Brexit: What happens next?
The Conservatives’ general election win has paved the way for the UK to leave the EU on 31 January, ending a prolonged period of uncertainty for the construction industry. Companies operating in this sector should anticipate changes to their legal and regulatory framework that might take effect at the end of 2020.
Some of those changes will relate to trade and access to the EU single market; for example, companies should monitor any specific arrangements governing the ability of UK entities to bid for EU public procurement contracts (as well as to maintain existing ones) after the end of the transition period.
Brexit may serve as a catalyst for a renewed emphasis on certain aspects of competition enforcement, fuelled by increased resources provided to the Competition and Markets Authority and the UK authorities’ desire to play an active role in international enforcement. The details of the new UK state aid framework remain unclear, and this is also likely to become an important area of focus over the next year.
Standstill – but how long for?
The transition period is a standstill arrangement during which the UK will continue to benefit from EU rules on free movement of goods and workers, as well as existing trade and customs arrangements. This is scheduled to last until the end of December 2020.
In theory, the UK or the EU may request a one-off extension to the transition period (to the end of either 2021 or 2022) by 1 July 2020. However, a provision preventing UK ministers from agreeing to an extension has now been included in draft domestic legislation. Assuming this becomes law, further primary legislation would be required for the transition period to be extended. Any extension would also require a further UK financial contribution to the EU budget. As the EU also appears to have conceded that some form of trade deal should be possible by the end of the year, it seems unlikely the UK will make this request in June.
What might a trade deal cover?
The political declaration with the EU (which is not legally binding) envisages a free trade agreement based on Canada’s recent trade deal with the EU involving “no tariffs, fees, charges or quantitative restrictions”. While such an agreement would commit the UK to maintaining minimum standards in areas such as environment, competition and state aid, it would, if implemented, give the UK scope for future regulatory divergence, with the extent of regulatory checks at borders being dependent on how far the UK seeks to depart from EU rules in key areas.
The declaration also envisages an end to freedom of movement for workers, but with the stated aim of providing visa-free travel for short-term visits.
However, there are strong indications that, for any comprehensive trade deal to be put in place, the EU would require the UK to follow EU rules in key areas – its primary concern being that any EU concessions would undermine the single market. In contrast, the prime minister has campaigned strongly on the benefits of regulatory divergence, appearing to rule out a deal involving a high degree of future alignment.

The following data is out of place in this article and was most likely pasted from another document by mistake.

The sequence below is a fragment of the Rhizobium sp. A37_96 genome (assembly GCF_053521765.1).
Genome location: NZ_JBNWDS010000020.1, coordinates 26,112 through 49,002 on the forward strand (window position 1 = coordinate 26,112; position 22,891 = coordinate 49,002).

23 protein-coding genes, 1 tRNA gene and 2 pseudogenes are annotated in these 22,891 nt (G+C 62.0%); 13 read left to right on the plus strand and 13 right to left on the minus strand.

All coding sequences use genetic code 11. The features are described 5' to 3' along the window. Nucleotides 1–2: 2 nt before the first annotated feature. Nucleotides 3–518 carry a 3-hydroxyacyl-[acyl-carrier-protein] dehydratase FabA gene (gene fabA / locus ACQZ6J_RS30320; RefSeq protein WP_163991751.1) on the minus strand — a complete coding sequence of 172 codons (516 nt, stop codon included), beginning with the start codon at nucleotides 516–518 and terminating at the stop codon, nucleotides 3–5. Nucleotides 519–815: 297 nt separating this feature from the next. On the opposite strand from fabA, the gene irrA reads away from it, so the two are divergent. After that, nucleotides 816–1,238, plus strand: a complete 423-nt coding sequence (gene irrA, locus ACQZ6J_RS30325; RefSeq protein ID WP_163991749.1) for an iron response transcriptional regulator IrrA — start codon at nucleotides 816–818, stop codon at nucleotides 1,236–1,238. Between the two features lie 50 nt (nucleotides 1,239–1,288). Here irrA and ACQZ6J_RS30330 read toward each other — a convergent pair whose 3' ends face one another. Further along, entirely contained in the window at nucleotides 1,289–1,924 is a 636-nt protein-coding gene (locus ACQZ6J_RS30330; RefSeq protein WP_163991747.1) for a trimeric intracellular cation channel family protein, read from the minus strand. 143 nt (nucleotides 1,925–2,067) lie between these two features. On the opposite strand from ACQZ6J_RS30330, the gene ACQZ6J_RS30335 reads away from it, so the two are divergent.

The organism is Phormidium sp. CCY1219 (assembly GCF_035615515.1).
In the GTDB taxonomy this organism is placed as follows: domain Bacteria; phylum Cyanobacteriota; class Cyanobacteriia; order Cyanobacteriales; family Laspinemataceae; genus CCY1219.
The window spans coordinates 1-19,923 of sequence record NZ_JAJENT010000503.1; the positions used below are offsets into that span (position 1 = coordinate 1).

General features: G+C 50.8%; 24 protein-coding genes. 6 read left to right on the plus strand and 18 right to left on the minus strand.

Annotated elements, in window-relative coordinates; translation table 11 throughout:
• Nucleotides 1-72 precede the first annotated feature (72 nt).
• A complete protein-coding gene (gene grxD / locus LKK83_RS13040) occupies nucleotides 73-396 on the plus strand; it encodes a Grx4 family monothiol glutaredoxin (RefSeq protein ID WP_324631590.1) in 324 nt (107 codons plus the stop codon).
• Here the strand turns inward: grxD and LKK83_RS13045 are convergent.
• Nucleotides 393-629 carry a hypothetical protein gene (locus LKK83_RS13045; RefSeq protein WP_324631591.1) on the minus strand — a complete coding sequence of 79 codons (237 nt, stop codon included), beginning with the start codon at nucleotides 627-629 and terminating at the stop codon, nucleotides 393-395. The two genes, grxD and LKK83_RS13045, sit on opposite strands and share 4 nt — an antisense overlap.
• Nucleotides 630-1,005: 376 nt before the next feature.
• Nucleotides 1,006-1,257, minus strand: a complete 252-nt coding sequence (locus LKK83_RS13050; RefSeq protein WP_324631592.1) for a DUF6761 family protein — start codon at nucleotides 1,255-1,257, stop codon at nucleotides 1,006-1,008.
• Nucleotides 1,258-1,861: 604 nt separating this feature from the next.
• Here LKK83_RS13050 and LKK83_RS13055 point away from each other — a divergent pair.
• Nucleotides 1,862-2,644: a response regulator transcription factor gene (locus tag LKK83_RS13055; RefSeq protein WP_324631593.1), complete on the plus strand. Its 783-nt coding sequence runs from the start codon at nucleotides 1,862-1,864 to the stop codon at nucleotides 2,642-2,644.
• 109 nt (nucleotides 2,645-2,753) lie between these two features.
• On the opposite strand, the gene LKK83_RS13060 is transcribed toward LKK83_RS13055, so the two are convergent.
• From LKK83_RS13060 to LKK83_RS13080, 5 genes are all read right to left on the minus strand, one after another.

The likely outcome will be a “bare bones” agreement by the end of 2020, focusing on trade in goods. The UK’s position is that any agreement should be negotiated on a sector-by-sector basis, with the UK agreeing to align with EU rules in some areas (for instance, chemicals) but not others. However, the EU may be unwilling to accept this.
Such an agreement would leave further issues unresolved at the end of this year. It would therefore be likely to be complemented by additional temporary deals (relating to air transport, for example) and negotiation of further agreements (such as on services more generally) after the end of 2020.
Is no deal still a threat?
The threat of a no-deal exit will now shift to the end of the transition period. Trade with the EU on WTO terms at the end of this period would in principle entail the imposition of tariffs on certain products as well as customs and regulatory checks at borders. In reality, however, the UK would be likely to seek a new, phased implementation period in order to avoid a regulatory cliff edge if no agreement with the EU can be reached.
Companies in the construction sector should monitor developments carefully as full details of the UK’s future trading relationship with the EU, and related timing issues, may not become clear until the end of the year.
David Harrison is co-head of the European anti-trust and competition team, Jonathan Olson-Welsh a partner in the construction and engineering team and Rebecca Timms a support lawyer at Mayer Brown
Article & image source: Building